It’s on-campus.  If I get a great job that starts before May, and I need to move early … what do I do?
I’m a little worried about downloading lots of programs to my computer.  My sole computer.  My must-last-for-a-couple-more-years-at-least computer.


Class: Administration & Management of Libraries & Information Centers
Description:

Designed to explore the principles that govern how organizations and institutions work, this course provides a foundation for and introduction to the theories, practices and procedures involved in the management and administration of libraries and information centers.

Pros:
It’s online, so I could move before the end of the semester if need be.
Administration is a necessary evil in libraries, apparently, so I suppose it would be good to know about it.
Other students have told me there is a grant-writing exercise involved, and that would be really, REALLY good to know, me thinks.

Cons:
It’s online.  Someone shoot me.
The very terms “administration” and “management” make me twitch.


Class:  Document Processing
Description:

An introduction to XML-based document processing technologies and standards appropriate to electronic publishing. Leveraging descriptive encoding in standard formats (XML, SGML, HTML), industry-standard styling and transformation technologies (XSLT, CSS) can be deployed within layered systems to create and maintain formatted publications on and off the web (in HTML, PDF and print). Course participants will build such a system on an open-source platform. Issues to be covered include processing architectures (batch, server-and client-side processing); “vertical” publishing formats such as Docbook, DITA, NLM/NCBI, TEI; validation and quality-assurance methods and technologies; ancillary production pipelines (SVG graphics, RSS/Atom feeds, “galley proof” versions); document metadata and aggregation; and the role of proprietary publishing applications.

Pros:
It’s online, so I could move before the end of the semester if need be.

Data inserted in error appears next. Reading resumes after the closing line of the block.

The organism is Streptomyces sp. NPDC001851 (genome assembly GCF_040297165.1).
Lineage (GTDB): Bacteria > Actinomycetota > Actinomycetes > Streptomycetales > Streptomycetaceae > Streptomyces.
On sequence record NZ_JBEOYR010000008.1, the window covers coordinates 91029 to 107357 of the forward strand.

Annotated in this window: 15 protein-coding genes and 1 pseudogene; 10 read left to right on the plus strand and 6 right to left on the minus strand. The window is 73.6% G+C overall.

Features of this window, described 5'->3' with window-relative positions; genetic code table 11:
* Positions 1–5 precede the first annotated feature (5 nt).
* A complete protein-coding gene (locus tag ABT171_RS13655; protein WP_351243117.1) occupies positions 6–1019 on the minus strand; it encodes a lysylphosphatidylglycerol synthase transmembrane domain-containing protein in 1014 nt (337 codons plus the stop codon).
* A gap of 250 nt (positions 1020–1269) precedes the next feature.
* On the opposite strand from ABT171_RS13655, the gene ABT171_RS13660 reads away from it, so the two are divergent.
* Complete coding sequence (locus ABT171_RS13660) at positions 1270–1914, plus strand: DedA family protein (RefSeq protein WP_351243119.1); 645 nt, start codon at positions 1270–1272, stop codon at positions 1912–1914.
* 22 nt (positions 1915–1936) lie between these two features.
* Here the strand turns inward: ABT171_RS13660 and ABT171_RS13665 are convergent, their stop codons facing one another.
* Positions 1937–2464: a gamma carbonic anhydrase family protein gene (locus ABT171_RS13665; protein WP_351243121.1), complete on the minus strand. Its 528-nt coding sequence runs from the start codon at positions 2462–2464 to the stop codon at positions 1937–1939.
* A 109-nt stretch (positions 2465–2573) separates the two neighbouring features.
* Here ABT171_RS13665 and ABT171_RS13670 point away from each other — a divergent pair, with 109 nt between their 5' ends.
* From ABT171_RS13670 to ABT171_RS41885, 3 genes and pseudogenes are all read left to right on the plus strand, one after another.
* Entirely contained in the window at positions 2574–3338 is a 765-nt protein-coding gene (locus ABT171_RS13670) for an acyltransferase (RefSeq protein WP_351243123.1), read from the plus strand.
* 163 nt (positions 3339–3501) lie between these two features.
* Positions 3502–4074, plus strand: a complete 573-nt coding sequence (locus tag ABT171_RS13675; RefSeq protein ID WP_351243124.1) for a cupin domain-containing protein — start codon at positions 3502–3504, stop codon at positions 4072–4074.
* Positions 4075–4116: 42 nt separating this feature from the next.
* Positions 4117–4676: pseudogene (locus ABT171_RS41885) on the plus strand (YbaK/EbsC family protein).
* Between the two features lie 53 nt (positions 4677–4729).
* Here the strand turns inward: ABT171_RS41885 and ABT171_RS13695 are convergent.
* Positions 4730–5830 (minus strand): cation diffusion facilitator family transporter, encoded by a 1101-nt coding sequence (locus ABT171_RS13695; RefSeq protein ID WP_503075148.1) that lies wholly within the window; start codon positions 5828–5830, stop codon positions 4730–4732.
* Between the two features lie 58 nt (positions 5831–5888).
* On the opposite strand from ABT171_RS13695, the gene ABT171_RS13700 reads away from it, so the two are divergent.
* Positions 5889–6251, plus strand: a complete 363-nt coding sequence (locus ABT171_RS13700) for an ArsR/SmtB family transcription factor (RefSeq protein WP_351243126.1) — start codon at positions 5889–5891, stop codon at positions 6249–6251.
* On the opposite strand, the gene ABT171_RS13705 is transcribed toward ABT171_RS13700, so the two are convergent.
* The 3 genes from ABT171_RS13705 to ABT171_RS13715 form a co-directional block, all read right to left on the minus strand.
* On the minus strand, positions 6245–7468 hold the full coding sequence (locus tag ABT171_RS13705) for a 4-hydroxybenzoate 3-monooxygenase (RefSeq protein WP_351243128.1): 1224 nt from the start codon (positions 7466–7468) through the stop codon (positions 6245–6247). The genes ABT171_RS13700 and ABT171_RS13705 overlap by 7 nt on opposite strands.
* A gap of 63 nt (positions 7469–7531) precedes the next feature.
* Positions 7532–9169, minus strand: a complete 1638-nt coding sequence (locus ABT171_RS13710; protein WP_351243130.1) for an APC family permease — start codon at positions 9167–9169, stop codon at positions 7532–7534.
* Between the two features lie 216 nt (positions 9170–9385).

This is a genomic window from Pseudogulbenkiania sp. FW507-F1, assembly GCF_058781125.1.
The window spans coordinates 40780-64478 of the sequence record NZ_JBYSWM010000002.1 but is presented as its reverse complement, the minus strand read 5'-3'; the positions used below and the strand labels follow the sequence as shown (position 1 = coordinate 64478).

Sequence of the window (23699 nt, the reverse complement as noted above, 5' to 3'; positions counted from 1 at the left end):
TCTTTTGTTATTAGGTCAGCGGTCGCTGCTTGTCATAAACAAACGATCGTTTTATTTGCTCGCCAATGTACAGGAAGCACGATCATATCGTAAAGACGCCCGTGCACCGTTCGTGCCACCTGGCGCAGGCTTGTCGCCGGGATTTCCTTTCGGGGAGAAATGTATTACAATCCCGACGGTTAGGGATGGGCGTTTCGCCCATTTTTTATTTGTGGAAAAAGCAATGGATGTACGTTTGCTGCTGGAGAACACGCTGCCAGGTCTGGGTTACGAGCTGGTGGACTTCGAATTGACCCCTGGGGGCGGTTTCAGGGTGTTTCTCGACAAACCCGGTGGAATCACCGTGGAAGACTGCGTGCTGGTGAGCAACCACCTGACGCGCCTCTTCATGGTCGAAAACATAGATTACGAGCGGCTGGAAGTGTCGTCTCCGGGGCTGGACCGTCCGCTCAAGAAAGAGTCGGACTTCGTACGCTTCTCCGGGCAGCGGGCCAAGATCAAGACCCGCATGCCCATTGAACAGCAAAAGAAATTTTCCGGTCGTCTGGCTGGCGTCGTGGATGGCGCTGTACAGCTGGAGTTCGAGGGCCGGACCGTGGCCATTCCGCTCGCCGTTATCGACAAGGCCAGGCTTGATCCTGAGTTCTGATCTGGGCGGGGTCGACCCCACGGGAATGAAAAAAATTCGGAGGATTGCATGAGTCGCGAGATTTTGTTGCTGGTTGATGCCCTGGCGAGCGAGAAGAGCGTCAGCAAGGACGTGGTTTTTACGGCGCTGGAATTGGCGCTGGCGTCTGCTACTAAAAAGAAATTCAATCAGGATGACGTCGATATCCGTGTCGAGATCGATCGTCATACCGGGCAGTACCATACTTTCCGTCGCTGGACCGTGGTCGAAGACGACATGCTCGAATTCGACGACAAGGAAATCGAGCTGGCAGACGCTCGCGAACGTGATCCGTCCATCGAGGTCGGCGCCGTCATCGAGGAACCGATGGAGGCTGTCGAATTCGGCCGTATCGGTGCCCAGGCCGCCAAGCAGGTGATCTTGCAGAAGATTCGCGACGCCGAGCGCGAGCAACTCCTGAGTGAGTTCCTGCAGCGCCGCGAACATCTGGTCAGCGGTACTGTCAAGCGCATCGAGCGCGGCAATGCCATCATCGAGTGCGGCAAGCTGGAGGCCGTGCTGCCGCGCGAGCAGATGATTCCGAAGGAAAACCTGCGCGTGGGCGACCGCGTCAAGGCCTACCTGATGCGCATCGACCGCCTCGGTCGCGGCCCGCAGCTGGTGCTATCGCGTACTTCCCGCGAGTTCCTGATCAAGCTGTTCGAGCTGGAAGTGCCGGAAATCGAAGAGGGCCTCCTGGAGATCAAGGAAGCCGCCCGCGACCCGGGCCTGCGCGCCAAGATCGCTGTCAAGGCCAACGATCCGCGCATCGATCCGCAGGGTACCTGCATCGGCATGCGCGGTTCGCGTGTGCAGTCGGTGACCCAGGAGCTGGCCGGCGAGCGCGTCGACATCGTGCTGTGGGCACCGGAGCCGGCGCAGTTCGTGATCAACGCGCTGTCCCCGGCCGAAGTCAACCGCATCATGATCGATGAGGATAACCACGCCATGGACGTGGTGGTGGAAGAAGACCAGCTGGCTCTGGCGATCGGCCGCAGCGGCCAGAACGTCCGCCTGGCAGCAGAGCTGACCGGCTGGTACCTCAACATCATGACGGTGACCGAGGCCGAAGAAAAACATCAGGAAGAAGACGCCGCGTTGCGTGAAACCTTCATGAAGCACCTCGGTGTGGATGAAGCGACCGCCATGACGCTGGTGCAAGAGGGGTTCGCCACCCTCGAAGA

Lot’s of techie acronyms, which come in handy for impressing people.
I’m even interested in these acronyms!  I took a weekend TEI workshop and loved it, so many of these things sound really interesting and useful.

Cons:
It’s online. Someone shoot me.
I know myself well enough to know that I bore easily with techie acronyms. Especially if I’m just doing the same thing with them over and over again.  But if the activities in the class are varied and challenging, I’ll have a better chance of staying engaged.  But I won’t know till I’m in the class, of course.
I want to work with training people more than training programs, so is a class like this really up my alley?


Class: Library Buildings
Description:

Studies the library’s physical plant in the light of changing concepts and patterns of library service; analyzes present-day library buildings (both new and remodeled) and their comparison with each other as well as with buildings of the past; examines the interrelationship of staff, collections, users, and physical plant; discussion supplemented by visits to new libraries and conference with their staffs. A two-day field trip is required.

Pros:
It’s on-campus!
I’ve been interested in this class since my first semester but never fit it in.  I could feasibly fit in next semester.
Architecture! It doesn’t get much more visual than that.  I love, love, love the nuances of buildings.

Cons:
It’s on-campus.  If I get a great job that starts before May, and I need to move early … what do I do?
Will I really have a need for this kind of information?  I’m going into special libraries, not public or academic.  Is that short-sighted of me?